After completing the whole class chart activity. The students should receive their set of animal pictures and their copy of the chart. They may color the animal pictures, then cut them out and glue the animals pictures to the appropriate place on the chart.
They then will fill in the bottom of the chart to tell how many animals were oviparous and how many were not.
See chart below for the activity: I make both a class chart and individual charts for the students.
Note: We use the word oviparous at this level because it is fun for the kids to know and say, rather than doing it for memorization of the term itself.
Number of Animals that Are Oviparous
Number of Animals that Are Not Oviparous
There are many other things you can do with this topic.
If you do the activity around Easter time, you can have students trace around the shape of an egg and color it their favorite color. (In kindergarten, we are trying to have the students learn 10 different colors, so they must use one of these colors) The students could then graph the eggs to show their favorite color of eggs.
They could fingerpaint a piece of paper and then trace a large egg shape on that piece of paper and cut it out, making a crack in the middle so that they have two parts. They then would trace another egg shape on a piece of white paper and draw and color an animal that hatches from an egg. The two sheets would then be fastened together with a brass fastener so that when the egg opens or "hatches" the animal can be seen inside. The student "kidwrites" the name of the animal.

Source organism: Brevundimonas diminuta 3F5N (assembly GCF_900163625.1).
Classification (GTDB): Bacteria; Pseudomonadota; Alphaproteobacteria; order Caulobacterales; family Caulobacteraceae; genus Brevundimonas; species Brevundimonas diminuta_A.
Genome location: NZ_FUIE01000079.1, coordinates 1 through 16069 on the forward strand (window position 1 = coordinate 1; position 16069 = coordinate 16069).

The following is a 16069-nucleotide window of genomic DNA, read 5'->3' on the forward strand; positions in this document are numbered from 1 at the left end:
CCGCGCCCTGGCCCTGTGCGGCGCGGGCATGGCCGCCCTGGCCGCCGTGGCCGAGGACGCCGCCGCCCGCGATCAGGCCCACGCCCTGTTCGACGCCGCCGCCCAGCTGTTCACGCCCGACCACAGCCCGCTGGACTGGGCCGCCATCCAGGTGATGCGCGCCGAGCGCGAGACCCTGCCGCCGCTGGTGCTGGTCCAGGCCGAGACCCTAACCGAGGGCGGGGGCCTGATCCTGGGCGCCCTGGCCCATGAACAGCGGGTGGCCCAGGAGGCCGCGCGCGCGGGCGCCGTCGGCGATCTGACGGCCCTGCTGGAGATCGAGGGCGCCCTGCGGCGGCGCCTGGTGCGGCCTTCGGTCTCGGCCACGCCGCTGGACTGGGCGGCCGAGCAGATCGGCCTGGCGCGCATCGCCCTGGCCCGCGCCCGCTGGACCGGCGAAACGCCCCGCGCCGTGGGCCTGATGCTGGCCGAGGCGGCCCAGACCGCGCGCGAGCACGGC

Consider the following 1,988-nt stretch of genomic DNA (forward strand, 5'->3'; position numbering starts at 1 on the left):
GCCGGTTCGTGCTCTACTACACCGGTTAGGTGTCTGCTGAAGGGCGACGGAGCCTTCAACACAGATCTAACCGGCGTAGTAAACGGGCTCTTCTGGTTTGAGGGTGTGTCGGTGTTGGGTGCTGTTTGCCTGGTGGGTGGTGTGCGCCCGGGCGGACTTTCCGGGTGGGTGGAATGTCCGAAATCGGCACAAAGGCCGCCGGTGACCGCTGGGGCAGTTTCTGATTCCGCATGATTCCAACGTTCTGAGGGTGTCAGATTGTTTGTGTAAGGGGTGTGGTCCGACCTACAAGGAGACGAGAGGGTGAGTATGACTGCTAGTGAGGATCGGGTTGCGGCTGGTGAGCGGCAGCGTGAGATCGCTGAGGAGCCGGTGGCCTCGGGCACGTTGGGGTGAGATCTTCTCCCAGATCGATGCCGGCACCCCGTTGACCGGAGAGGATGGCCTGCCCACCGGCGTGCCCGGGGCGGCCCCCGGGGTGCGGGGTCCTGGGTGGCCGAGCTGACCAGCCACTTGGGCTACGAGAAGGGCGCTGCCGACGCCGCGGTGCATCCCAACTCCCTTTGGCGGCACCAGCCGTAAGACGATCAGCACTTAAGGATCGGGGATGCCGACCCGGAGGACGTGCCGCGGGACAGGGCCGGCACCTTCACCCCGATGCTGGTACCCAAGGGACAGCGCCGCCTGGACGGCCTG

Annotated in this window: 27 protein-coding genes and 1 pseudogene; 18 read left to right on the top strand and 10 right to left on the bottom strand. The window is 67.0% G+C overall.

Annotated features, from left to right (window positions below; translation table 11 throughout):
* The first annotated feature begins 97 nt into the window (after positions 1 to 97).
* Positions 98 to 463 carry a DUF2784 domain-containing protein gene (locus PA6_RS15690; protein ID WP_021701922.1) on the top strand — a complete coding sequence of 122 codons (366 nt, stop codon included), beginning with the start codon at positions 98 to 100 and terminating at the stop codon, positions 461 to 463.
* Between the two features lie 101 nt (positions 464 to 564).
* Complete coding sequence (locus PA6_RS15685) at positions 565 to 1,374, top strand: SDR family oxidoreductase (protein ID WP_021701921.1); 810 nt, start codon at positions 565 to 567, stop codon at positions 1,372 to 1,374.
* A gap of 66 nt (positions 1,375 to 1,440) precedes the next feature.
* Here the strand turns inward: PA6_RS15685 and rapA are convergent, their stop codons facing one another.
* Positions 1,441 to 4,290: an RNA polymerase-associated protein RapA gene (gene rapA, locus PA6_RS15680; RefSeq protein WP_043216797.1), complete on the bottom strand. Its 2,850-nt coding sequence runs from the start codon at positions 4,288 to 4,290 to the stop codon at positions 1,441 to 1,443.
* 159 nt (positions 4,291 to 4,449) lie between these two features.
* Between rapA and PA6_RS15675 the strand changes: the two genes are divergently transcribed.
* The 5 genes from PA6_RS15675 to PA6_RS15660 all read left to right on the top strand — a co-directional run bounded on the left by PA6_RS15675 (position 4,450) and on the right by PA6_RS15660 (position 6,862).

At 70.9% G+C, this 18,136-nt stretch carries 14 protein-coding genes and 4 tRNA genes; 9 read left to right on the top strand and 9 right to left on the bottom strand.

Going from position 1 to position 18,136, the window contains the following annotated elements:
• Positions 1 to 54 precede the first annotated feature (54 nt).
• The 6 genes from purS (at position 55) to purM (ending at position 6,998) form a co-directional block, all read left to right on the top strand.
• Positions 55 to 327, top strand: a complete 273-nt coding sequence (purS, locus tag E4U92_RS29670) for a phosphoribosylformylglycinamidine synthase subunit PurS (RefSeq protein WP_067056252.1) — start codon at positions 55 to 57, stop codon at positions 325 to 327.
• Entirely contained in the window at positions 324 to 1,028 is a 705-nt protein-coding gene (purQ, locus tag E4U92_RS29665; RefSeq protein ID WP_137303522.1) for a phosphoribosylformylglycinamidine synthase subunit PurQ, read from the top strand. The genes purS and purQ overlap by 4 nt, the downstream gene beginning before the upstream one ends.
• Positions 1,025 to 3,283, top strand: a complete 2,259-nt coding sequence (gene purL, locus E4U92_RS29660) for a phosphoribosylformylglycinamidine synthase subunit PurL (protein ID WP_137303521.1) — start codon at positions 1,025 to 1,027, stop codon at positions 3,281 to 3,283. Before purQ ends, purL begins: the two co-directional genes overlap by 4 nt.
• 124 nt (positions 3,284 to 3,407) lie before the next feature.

If students need a more hands on (tactile) experience or you have students with learning difficulties, such as sight impaired, you could gather some small models (plastic or rubber) of the animals. They could be placed inside "eggs" from either Easter or from containers that hold pantyhose.
I have also used a database on a commercial laser disc to have more pictures accessible for the different types of animals. The students love this technology.
Network Connection—feedback from other teachers using this lesson: After reading the book "Chickens Aren''t the only Ones", we discussed different animals that lay eggs. They then drew pictures of the animals and wrote one fact about them. I''m a second grade teacher, so I had them do research on their animal. They enjoyed the project.
On the scoring guides at kindergarten, I try to make each child successful, even if actually helped by the teacher or aide. This is the scoring guide I use for this type of activity.
The student correctly identified all oviparous and non-oviparous animals. The student correctly identified all oviparous and non-oviparous animals with some guidance. The student needed help identifying the oviparous and non oviparous animals on the chart. The student correctly counted the number of oviparous and non-oviparous animals. The student correctly counted the number of oviparous and non-oviparous animals with some guidance. The student needed help counting the oviparous and non-oviparous animals on the chart.
For additional information contact :
Southern Boone K-2 Elem.
Southern Boone Co. R-I